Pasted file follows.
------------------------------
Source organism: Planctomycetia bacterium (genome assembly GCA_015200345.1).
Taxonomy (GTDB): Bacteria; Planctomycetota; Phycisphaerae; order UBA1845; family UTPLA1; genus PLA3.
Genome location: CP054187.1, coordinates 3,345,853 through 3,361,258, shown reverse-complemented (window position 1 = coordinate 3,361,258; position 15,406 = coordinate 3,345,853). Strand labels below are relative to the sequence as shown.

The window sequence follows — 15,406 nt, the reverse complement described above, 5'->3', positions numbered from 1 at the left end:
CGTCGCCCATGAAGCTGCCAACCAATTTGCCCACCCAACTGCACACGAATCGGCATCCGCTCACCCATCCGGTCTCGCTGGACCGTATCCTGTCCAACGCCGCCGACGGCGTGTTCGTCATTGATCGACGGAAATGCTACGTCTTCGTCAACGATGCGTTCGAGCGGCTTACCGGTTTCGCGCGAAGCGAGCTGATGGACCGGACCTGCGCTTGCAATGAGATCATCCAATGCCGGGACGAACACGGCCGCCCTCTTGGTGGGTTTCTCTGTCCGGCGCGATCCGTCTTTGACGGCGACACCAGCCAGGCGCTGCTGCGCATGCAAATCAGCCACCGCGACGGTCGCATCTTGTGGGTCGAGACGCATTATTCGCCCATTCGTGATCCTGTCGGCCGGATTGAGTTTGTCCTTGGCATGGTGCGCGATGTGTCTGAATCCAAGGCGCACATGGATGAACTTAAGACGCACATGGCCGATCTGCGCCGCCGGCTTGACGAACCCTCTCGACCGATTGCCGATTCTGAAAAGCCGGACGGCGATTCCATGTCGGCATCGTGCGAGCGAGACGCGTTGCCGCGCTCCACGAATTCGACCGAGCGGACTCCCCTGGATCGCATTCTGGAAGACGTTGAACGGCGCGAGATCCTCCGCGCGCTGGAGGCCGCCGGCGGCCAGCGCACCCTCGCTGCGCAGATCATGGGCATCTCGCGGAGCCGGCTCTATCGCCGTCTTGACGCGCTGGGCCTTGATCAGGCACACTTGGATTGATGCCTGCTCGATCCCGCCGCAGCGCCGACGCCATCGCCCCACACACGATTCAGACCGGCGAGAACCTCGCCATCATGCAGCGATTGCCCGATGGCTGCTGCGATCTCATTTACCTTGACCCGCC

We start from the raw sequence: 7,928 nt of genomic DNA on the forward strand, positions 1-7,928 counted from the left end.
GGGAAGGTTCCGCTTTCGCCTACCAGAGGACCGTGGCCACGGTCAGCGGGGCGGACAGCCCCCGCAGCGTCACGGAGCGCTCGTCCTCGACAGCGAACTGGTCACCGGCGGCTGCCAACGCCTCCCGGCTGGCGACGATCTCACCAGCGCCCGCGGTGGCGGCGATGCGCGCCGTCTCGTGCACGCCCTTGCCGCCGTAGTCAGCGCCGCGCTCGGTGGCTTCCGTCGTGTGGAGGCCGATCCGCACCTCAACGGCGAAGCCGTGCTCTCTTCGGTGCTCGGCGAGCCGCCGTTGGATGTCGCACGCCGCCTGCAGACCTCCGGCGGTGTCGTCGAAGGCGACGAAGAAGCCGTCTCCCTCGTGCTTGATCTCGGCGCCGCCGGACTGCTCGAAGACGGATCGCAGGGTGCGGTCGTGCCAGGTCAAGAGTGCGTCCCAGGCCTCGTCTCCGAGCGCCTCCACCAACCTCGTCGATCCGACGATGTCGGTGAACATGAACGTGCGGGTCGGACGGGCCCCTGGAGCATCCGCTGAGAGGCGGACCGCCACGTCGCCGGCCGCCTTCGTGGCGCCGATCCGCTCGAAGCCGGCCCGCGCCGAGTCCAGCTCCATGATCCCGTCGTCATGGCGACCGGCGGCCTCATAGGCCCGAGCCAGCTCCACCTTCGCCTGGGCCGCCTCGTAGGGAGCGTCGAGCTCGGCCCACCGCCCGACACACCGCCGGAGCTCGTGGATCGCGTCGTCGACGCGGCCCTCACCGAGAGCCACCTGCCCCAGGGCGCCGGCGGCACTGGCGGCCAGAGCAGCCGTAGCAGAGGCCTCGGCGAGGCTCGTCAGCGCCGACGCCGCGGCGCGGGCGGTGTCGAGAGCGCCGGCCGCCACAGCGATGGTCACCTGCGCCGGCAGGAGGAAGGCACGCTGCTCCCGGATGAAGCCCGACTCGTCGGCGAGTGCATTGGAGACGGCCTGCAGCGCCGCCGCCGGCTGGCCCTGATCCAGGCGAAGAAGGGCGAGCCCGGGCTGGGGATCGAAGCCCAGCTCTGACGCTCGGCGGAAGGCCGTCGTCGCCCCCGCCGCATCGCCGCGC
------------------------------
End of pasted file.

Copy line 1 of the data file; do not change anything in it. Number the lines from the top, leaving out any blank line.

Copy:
Source organism: Planctomycetia bacterium (genome assembly GCA_015200345.1).